Seriously, other than the fact that I have no idea what a meme is, this woman was speaking directly to me! I need to take a blog break. This is hard because I love writing and have so much I am thinking about, so much that seems worth sharing (I hope). I also feel eager to start building a new life  around all these things that I am passionate about: childbirth, breastfeeding, home/unschooling, and all kinds of parenting topics from babywearing to baby-led solids, from signing with children to gentle discipline.

Christine’s taking a week off, but here’s my plan.

I like feeling community on Facebook with all the mamas out there, so I’m going to keep doing that but limit my computer time to an hour a day. On the blog, after I finish the book club post that is late, I’m going to run the posts I have scheduled. I will keep up the Unconditional Parenting posts every week and the Sunday Surf every other week. I’ll also share my Mamatography blog each week. Then I will take the month of February and see what I can get done when I get serious with this birth educator work.

As Christine requested, here’s what I’ll be doing instead of blogging:

  • Reading Birth Reborn (Michel Odent), The Thinking Woman’s Guide to a Better Birth Birth (Henci Goer), Ina May’s Guide to Breastfeeding …. and finishing Unconditional Parenting….but I don’t have to write a book report on that.
  • Tour a hospital or birth center (need two, but I’m aiming for one) and interview a medical professional there.
  • Interview my homebirth midwife.
  • Spend time with and create activities for my two year old daughter.
  • Stare at, smell, cuddle and kiss as well as marvel at my baby boy.
  • Try to get some sort of routine/regularity/rhythm in our family life.
  • Keep my house (and myself?) cleaner.
  • Write my birth story for my second homebirth.
  • Get outside daily. (Carnival post with the rest of my first time ever New Year’s resolutions coming next week….)
  • Sleep a bit more…..?

So folks…..

Tagging Tuesday: Decluttering and Organizing Your Life

Although Tagging Tuesday originally began on Facebook, there are so many wonderful resources on the Internet that are not FB-connected. I’ll focus on those here as well as post links to FB pages that have websites. Please comment if you have any additional resources to share!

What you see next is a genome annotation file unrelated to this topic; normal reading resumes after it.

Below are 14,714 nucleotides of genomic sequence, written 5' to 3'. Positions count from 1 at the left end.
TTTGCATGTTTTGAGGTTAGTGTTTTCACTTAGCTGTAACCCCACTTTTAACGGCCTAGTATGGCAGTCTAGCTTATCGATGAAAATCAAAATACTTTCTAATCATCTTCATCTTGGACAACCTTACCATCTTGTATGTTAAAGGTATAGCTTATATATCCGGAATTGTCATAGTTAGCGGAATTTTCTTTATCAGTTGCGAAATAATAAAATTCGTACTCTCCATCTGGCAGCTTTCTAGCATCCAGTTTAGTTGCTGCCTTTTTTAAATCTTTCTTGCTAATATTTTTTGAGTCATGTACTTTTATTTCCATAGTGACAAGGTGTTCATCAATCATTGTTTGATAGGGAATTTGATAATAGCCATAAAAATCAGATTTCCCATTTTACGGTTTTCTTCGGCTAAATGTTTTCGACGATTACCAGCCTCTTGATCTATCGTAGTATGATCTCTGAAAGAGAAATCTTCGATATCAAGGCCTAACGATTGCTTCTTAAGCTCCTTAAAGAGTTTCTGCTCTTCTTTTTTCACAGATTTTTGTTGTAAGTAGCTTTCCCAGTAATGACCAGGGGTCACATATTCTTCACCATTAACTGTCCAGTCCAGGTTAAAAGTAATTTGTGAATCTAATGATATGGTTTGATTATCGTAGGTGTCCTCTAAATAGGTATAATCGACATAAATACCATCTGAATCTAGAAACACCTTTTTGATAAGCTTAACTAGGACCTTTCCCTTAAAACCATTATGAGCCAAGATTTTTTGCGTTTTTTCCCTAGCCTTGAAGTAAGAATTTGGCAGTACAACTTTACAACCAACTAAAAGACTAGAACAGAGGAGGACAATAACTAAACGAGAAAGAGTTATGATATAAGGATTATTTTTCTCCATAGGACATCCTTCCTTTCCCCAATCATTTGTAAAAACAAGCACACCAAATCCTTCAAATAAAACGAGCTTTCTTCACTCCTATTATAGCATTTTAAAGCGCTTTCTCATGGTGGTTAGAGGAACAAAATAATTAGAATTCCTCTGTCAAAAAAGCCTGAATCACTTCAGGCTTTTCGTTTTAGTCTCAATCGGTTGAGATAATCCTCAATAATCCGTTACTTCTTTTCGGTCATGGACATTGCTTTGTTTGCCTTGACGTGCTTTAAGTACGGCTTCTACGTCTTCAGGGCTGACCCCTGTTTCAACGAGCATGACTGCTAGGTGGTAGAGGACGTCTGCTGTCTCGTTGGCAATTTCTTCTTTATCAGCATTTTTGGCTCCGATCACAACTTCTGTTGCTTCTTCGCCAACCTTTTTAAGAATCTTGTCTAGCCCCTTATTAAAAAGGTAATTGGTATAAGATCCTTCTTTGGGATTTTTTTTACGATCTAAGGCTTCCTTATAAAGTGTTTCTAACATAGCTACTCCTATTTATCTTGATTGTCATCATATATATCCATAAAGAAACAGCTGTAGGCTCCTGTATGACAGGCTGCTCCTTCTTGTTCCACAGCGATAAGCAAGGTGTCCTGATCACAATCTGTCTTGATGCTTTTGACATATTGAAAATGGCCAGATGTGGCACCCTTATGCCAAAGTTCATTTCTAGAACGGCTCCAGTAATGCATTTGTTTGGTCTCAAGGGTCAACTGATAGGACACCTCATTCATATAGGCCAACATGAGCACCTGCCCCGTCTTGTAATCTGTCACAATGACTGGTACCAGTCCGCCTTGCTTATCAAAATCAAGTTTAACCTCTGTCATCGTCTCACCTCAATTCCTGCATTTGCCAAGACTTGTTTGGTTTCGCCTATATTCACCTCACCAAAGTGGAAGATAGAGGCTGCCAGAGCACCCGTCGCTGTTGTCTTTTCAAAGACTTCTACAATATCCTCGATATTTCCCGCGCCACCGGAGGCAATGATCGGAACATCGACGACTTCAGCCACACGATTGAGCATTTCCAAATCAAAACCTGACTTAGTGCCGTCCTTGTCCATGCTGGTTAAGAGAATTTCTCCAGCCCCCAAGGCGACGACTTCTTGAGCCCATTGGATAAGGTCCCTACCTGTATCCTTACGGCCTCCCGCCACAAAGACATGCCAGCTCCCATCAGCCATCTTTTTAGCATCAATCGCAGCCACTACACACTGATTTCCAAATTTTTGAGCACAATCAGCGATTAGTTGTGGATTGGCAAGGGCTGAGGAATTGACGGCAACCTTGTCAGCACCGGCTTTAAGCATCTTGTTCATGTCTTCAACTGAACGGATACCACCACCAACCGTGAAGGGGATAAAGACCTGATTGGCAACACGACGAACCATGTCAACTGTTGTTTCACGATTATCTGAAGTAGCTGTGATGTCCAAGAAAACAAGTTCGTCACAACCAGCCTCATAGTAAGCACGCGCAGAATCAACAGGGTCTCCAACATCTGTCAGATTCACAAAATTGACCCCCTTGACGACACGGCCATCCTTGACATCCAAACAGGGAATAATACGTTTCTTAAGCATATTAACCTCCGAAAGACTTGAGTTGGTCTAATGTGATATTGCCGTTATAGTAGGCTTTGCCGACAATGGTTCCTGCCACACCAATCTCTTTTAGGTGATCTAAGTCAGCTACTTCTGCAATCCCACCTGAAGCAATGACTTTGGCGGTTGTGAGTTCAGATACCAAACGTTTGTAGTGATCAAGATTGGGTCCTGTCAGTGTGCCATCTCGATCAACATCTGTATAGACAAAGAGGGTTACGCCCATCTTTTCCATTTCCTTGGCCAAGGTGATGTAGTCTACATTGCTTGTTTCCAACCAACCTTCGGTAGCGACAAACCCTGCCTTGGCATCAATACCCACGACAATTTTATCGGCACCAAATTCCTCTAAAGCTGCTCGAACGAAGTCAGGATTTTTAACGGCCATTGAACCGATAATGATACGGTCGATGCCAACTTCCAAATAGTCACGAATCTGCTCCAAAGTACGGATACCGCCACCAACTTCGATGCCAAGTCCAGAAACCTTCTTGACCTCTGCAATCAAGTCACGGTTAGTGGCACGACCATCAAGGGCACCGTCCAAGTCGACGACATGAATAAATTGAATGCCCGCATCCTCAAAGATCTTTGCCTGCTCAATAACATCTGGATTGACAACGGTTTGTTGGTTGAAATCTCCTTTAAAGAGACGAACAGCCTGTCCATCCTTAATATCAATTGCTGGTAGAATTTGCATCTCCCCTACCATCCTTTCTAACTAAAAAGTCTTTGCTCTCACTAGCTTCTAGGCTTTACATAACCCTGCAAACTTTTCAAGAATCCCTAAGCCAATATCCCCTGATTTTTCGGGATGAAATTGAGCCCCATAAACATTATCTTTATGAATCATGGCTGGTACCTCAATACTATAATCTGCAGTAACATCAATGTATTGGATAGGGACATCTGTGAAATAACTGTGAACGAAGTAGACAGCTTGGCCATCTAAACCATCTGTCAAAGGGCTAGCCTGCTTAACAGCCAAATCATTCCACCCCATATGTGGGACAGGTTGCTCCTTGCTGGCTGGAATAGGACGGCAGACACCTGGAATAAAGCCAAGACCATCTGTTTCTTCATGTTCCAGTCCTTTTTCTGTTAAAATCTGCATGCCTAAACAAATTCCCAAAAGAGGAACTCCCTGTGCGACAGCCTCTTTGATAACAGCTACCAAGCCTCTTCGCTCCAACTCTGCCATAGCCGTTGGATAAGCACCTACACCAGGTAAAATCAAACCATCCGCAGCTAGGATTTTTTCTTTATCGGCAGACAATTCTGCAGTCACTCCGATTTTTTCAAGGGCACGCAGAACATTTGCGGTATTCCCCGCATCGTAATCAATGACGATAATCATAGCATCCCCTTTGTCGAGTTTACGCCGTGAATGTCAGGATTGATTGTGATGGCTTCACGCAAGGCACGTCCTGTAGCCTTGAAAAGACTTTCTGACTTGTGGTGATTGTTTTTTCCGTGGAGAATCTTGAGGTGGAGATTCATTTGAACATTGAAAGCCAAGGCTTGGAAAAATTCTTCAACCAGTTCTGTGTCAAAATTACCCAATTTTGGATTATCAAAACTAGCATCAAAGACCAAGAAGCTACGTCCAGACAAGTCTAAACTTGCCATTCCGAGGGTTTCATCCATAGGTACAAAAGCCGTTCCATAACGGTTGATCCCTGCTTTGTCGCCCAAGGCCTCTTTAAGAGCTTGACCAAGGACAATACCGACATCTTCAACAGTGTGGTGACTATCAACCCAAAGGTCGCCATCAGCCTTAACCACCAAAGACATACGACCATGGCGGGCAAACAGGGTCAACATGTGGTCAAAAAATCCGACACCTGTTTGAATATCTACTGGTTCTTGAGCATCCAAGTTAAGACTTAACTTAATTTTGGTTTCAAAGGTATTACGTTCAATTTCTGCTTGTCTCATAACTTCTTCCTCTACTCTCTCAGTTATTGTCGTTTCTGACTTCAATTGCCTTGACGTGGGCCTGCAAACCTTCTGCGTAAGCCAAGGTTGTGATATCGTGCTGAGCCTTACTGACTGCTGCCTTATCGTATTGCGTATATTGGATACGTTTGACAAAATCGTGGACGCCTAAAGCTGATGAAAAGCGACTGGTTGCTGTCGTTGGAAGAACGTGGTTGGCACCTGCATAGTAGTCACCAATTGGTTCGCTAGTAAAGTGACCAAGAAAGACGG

Serenity … from here

 

Simplify:  Figure out what ideas and goals are important to you

Declutter:  Get rid of what doesn’t belong

Clean & Organize:  Clean what’s left and create a system to keep it that way!

*Bonus*

Check out my organizing board on Pinterest and revel in more organizing goodies, including the Householder’s Holy Grail:  the Home Management Notebook (complete with printouts).  If you’re not a pinner yet, send me an email and I’ll invite you!

My Plan to Be a Better Mom: Update!

This is where I get to focus on the things I have done (right) in the last week! Mostly I just wanted to share a few activities I tried spontaneously that ended up working out well.

My daughter seems to have been having some fussy days lately. Needless to say, necessity is the mother of invention (and creativity). As I said in the latest Better Mom post on activities, I want to create and offer more hands on learning/play activities. Here are three things that came to me after all I read all the awesome things other mamas are doing with their littles. (See activities post for lots of resources for learning/play ideas.)

Sensory Bin: Paper

I get these circulars in the mail that frustrate me because I don’t want them and it’s such a waste of paper. The other day I felt like ripping them up. Just after, I walked by the bin I wanted to use as a sensory bin. I decided to have my daughter help me crumple them up and toss them in the bin. Then I let her play. She got to explore texture, sound, her body and more, turning an annoyance for me into a wonder to explore for my daughter!

Crumple Crumple

Stomp Stomp Stomp

Squish, Smash

Scoop and Pour Activity